Peruvians could lose $100 mln in Stanford case

LIMA, Feb 24 (Reuters) - A lawyer representing roughly 100 investors from Peru with money tied to Stanford Financial Group said on Tuesday his clients could face losses of up to $100 million.

Last week, Allen Stanford and three of his companies were charged with fraudulently selling $8 billion in high-yield certificates of deposit.

Stanford's office in Peru, where the securities regulator has suspended operations for 30 days, was authorized to work as a broker-dealer, but is under investigation for whether it sold CDs without a license.

It is not clear yet whether it did.

"The total amount is estimated to be between $50 and $100 million -- closer to $100 million," said Jaime Pinto, a lawyer representing investors from Peru.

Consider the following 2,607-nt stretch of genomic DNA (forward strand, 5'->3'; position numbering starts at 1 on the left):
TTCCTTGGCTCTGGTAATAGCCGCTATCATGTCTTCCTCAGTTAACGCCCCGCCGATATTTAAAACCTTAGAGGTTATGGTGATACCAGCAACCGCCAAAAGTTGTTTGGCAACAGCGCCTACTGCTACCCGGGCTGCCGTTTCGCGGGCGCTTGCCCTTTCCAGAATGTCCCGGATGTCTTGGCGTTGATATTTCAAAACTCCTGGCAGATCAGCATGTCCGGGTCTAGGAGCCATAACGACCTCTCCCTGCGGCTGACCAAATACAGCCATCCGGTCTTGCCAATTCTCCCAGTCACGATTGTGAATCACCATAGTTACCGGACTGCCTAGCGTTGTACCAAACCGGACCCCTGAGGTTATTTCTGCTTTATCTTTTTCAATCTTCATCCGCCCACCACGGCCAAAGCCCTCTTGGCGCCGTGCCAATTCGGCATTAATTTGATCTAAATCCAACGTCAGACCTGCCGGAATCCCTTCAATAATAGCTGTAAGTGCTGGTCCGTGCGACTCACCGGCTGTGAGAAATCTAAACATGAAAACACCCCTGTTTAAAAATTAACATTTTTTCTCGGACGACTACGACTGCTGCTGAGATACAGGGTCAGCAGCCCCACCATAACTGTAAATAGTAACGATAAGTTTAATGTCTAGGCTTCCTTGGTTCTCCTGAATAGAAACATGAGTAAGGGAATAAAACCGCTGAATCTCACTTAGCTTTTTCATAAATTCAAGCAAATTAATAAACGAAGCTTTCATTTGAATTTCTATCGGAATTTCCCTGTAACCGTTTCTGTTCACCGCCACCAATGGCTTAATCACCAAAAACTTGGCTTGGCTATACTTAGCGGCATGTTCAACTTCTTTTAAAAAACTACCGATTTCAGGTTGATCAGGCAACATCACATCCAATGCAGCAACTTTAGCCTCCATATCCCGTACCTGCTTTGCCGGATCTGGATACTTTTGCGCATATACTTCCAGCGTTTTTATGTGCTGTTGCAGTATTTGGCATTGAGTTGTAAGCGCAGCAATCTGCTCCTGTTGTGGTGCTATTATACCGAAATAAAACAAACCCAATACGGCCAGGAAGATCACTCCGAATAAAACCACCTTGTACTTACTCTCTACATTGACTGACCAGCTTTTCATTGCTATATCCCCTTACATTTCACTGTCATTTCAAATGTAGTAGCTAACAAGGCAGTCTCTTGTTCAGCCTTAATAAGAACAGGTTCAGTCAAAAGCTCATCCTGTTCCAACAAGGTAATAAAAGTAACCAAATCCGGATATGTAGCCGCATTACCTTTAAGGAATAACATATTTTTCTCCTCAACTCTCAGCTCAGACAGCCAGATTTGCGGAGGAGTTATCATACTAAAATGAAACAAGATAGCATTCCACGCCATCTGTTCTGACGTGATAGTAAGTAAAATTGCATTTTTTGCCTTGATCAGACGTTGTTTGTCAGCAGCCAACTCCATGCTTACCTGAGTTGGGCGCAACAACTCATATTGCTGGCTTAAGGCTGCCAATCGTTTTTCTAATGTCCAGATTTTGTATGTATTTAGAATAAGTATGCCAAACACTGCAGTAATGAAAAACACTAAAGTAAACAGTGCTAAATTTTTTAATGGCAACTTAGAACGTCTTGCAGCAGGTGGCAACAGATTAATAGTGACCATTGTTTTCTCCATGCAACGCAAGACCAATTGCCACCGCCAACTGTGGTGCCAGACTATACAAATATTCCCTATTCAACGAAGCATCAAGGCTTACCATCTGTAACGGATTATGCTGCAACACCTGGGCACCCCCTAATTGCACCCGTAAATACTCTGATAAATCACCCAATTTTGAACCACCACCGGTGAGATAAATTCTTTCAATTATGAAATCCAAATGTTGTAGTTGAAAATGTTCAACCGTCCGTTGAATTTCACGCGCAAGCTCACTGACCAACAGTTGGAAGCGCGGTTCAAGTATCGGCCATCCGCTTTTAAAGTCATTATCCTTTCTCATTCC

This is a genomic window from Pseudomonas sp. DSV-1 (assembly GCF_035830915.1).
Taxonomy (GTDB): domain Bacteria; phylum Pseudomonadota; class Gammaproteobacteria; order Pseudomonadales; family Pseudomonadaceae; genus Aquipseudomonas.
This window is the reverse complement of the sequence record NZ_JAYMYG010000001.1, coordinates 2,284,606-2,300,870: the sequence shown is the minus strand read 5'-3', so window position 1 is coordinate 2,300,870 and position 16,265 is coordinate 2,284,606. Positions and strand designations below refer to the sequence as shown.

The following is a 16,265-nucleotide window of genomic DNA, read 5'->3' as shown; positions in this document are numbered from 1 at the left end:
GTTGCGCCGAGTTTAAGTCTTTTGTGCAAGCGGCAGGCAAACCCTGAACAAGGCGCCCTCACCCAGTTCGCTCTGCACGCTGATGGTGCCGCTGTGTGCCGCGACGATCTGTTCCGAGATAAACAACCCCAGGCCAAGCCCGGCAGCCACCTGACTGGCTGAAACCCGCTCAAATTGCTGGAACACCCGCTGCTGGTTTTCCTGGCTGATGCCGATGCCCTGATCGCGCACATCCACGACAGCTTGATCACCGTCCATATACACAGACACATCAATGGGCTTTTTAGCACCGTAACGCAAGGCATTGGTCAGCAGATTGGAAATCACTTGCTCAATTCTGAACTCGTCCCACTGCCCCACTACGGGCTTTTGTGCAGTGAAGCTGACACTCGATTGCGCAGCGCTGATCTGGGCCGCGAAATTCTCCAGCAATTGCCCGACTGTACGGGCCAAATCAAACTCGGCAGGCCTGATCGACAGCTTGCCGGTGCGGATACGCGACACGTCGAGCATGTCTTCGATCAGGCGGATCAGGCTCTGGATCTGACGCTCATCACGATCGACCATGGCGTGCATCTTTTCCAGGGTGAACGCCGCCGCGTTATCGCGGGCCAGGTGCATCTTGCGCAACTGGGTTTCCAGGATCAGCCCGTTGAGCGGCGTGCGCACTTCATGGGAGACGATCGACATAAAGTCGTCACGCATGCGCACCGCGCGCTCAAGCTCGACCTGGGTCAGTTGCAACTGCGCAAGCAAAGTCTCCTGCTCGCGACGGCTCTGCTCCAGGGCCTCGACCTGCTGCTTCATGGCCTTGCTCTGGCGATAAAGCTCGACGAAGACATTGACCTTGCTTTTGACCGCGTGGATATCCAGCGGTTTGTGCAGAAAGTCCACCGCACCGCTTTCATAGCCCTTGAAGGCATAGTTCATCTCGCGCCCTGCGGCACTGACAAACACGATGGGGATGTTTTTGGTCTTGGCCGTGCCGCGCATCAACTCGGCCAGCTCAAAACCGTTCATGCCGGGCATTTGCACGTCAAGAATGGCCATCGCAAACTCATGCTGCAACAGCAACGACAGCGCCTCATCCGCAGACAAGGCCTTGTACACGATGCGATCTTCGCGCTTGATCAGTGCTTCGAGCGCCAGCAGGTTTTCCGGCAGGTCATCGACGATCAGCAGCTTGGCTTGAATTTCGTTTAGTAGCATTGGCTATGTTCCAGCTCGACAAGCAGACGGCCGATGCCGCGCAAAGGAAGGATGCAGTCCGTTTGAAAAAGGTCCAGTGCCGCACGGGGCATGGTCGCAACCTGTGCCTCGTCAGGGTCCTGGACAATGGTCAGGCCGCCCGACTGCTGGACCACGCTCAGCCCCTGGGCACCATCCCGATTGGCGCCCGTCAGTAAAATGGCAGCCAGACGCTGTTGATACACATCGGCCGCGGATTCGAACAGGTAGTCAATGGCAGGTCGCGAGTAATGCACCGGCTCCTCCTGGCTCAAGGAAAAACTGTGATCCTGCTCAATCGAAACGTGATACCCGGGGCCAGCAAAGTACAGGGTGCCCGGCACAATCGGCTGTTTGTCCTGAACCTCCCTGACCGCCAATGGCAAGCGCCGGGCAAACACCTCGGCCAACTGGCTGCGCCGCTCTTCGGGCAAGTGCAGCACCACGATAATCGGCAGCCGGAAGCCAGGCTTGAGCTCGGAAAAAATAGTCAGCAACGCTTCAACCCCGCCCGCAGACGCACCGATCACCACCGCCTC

Conasev, Peru's securities regulator, has said it has so far not uncovered evidence suggesting Stanford's Peru office acted outside legal limits.

The regulatory group did not rule out the idea that other Stanford companies, under investigation outside Peru, may have sold fraudulent CDs direct to Peruvian investors.

Stanford has units in Ecuador, Colombia and Venezuela, among other Latin American countries. (Reporting by Teresa Cespedes; Writing by Dana Ford, editing by Richard Chang)